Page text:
The Defense POW/MIA Accounting Agency (DPAA) announced today that the remains of a U.S. serviceman, accounted-for from World War II, are being returned to his family for burial with full military honors.
Army Air Forces Flight Officer Richard W. Lane, 21, of Beatrice, Nebraska, accounted for on April 23, will be buried Aug. 9 in Gage, Nebraska. In December 1944, Lane served with the 815th Bombardment Squadron, 483rd Bombardment Group (Heavy), 15th Air Force. He was killed on Dec. 27, 1944 when the B-17G aircraft he co-piloted was shot down on a bombardment mission over Austria. As Allied aircraft neared the target at Linz, Austria, they encountered heavy anti-aircraft fire. Lane’s aircraft took a direct hit over Linz and reportedly crashed near St. Florian, Austria.
Lane and three other crew members were listed as buried in St. Florian Cemetery on Dec. 29, 1944.
In May 1945, the American Graves Registration Command, in an effort to investigate unresolved casualties that occurred in Europe, concluded that one of the Airmen in Lane’s aircraft was the only unresolved Airman killed in close proximity to the recovery locationW of X-239. Based on this information, X-239 was disinterred but dental analysis was unable to make a positive association with the Airman. The remains were then reinterred in the United States Military Cemetery Henri-Chapelle, Belgium, on Aug. 2, 1950.
In June 1945, the AGRC recovered four sets of remains from a single grave near the cathedral in the St. Florian Cemetery. The AGRC was able to identify one set of remains, designating the others as Unknowns X-59, X-60 and X-61. The unidentified remains were transferred to the temporary cemetery in Nurnberg, Germany.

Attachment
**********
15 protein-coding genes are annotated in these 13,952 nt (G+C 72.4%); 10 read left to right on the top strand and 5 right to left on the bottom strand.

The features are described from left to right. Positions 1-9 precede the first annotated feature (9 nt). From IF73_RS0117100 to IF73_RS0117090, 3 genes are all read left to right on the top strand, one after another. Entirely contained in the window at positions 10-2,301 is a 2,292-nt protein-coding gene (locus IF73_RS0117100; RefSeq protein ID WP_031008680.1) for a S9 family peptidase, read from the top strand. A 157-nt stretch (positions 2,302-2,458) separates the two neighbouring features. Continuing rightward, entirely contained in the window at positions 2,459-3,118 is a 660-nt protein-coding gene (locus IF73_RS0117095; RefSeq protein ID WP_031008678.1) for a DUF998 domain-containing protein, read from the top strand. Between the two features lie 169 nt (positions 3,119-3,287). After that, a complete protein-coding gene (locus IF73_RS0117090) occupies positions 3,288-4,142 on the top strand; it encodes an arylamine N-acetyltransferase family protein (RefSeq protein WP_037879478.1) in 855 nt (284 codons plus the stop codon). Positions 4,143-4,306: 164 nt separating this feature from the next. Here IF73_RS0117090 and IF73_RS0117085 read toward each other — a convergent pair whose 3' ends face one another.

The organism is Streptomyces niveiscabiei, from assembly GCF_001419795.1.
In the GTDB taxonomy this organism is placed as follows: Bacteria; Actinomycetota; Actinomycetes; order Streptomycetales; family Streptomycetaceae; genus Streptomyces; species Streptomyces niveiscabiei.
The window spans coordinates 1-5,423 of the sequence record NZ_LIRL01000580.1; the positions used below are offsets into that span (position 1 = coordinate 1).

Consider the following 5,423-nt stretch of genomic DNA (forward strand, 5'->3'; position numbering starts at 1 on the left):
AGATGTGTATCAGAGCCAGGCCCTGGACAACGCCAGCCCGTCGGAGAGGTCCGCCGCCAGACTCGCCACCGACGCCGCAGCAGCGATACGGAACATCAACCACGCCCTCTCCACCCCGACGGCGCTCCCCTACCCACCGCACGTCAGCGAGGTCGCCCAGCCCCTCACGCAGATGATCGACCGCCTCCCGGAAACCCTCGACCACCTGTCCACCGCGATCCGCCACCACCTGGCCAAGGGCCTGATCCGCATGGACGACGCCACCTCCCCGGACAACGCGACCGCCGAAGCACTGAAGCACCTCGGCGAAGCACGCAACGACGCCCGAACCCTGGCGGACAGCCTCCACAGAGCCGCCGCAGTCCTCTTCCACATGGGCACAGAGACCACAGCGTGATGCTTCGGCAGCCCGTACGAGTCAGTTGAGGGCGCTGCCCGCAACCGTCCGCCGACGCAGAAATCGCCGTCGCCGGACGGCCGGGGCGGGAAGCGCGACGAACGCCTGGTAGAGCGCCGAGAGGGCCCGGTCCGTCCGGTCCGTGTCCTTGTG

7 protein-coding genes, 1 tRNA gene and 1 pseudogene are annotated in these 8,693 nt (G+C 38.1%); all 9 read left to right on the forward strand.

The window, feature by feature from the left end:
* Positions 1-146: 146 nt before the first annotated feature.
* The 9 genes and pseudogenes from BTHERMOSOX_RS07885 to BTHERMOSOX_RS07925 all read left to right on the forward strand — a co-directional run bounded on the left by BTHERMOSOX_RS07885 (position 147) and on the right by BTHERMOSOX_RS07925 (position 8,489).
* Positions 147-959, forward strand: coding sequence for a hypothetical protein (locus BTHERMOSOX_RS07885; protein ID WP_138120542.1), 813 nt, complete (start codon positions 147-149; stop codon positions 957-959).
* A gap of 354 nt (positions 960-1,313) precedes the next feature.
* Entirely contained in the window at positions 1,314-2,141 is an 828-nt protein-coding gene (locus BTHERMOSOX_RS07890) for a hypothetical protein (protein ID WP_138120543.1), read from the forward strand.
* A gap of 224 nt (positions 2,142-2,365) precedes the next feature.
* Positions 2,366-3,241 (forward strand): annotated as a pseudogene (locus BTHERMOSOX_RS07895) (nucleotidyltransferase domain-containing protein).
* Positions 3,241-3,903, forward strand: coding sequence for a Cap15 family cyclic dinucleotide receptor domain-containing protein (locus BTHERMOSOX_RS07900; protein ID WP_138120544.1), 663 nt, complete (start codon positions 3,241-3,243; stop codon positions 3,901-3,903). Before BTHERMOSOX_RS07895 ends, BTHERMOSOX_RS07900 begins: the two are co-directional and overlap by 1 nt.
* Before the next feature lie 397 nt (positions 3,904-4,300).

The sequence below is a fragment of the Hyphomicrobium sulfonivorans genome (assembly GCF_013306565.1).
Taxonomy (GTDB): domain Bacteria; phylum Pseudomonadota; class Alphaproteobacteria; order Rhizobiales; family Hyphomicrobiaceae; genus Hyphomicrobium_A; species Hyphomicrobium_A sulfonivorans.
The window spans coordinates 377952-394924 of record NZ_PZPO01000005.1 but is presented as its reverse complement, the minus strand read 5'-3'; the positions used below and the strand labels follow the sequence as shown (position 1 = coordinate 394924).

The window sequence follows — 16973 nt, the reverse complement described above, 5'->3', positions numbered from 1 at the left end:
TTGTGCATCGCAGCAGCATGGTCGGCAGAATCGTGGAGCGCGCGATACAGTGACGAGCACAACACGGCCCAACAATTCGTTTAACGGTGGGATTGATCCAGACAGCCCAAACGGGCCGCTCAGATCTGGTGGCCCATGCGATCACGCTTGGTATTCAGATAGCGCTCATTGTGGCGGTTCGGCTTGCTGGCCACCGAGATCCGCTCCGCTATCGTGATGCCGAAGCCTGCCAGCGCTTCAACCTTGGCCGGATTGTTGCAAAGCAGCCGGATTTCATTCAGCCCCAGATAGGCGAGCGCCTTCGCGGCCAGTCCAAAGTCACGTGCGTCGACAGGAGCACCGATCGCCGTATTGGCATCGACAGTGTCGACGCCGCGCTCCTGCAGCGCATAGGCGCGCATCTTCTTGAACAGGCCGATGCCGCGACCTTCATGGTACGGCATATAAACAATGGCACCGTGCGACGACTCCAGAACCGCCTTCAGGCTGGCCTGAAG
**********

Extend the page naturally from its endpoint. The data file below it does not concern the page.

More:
In August 1945, unknown remains were disinterred from the Nurnberg cemetery for reprocessing and moved to the U.S. military Cemetery at St. Avold, France, where they were redesignated as X-239, X-240, X-241 and X-242 St. Avold.
In January 1946, the Quartermaster General identified the remains designated X-240 to be Lane, subsequently burying them in the Filley Cemetery in Gage County, Nebraska.
Based on DPAA’s analysis of historical documents, it is likely that the remains designated X-239 and X-240 became exchanged during or immediately after the August 1945 movement to St. Avold.
On June 8, 2017, a team from the U.S. Army Regional Mortuary-Europe/Africa, working with the American Battle Monuments Commission, exhumed X-239 from the Henri-Chapelle Cemetery. The remains were transferred to DPAA for analysis.
To identify Lane’s remains, scientists from DPAA and the Armed Forces Medical Examiner System used mitochondrial (mtDNA) DNA analysis, as well as dental and anthropological analysis, and circumstantial evidence.
DPAA is grateful the American Battle Monuments Commission for their partnership in this mission, as well as to Lane’s family for their support.
Of the 16 million Americans who served in World War II, more than 400,000 died during the war. Currently there are 72,906 service members (approximately 26,000 are assessed as possibly-recoverable) still unaccounted for from World War II.
For additional information on the Defense Department’s mission to account for Americans who went missing while serving our country, visit the DPAA website at www.dpaa.mil, find us on social media at www.facebook.com/dodpaa or call (703) 699-1420/1169.